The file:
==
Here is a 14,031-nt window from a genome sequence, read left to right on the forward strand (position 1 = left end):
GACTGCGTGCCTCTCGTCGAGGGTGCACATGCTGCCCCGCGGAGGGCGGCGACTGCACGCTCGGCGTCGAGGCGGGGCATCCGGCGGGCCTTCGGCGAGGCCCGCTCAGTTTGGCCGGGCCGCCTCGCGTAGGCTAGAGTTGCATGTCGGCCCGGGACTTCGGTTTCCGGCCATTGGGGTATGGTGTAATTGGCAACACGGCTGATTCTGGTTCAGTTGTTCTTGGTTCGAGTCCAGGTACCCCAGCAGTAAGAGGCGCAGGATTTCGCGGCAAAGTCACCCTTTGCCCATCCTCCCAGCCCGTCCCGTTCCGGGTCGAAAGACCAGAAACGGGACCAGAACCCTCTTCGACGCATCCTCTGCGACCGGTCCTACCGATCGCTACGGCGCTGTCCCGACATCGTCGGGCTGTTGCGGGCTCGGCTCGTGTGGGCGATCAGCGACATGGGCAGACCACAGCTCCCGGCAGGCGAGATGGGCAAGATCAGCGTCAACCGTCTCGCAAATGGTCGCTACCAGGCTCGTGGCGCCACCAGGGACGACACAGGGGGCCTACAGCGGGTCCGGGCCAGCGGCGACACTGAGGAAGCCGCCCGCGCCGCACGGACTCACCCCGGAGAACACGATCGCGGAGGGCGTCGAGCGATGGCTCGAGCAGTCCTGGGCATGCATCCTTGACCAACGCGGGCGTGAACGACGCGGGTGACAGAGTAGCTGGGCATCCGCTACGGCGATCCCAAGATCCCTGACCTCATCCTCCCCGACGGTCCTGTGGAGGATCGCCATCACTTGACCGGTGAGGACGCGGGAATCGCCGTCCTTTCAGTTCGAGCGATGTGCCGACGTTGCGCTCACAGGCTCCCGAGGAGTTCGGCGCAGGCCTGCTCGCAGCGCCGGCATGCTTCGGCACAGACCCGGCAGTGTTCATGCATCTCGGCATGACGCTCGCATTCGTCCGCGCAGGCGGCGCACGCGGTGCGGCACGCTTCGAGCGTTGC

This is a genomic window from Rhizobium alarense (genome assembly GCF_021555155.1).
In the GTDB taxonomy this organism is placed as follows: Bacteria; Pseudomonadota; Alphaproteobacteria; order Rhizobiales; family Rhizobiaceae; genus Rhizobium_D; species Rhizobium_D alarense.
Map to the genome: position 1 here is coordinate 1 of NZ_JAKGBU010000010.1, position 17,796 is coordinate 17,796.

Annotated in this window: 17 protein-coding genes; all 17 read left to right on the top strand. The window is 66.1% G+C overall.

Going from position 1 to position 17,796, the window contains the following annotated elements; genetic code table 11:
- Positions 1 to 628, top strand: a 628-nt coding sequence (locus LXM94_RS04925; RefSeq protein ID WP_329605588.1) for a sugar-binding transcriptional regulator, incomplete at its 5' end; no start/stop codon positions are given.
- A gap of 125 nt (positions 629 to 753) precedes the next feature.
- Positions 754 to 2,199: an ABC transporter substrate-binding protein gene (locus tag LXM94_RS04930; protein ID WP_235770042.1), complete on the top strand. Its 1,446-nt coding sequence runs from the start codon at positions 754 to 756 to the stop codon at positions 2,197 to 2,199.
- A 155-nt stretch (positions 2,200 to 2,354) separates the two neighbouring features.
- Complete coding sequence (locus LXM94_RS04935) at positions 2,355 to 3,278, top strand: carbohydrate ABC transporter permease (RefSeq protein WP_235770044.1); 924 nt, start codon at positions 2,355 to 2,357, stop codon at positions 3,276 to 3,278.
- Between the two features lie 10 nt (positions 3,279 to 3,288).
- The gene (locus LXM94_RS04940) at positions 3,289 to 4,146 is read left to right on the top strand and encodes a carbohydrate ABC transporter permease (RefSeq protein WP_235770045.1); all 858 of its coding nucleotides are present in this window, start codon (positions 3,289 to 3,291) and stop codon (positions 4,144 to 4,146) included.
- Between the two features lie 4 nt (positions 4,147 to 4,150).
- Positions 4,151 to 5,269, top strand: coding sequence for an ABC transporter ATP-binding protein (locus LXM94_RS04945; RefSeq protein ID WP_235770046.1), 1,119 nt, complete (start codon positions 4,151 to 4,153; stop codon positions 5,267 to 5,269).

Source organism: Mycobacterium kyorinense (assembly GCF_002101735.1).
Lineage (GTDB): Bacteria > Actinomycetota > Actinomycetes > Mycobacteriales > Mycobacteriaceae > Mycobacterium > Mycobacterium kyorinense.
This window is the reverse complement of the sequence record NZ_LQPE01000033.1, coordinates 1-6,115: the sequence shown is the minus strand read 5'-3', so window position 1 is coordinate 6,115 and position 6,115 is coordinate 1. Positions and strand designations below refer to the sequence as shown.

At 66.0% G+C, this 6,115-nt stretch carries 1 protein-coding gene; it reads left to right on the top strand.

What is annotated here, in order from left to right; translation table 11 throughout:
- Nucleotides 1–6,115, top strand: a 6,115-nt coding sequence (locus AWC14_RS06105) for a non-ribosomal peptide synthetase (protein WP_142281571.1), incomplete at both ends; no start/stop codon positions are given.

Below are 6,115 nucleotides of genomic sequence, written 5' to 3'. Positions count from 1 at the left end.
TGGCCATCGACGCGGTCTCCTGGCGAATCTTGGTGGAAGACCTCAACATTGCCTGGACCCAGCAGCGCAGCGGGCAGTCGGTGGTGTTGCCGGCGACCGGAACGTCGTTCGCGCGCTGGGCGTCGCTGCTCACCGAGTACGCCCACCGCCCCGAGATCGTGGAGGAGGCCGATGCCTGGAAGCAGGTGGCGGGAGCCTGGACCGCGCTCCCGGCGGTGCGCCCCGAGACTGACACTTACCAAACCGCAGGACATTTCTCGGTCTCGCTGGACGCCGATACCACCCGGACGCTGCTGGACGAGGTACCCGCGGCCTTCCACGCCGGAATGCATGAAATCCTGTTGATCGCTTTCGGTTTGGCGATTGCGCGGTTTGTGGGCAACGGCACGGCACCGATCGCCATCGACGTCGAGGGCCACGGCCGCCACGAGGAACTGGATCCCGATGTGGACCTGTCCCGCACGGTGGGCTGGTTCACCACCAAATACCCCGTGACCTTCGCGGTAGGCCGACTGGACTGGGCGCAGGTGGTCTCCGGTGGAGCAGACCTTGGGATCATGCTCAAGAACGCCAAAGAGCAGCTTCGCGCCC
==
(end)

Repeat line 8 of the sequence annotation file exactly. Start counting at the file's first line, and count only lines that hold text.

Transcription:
- Positions 1 to 628, top strand: a 628-nt coding sequence (locus LXM94_RS04925; RefSeq protein ID WP_329605588.1) for a sugar-binding transcriptional regulator, incomplete at its 5' end; no start/stop codon positions are given.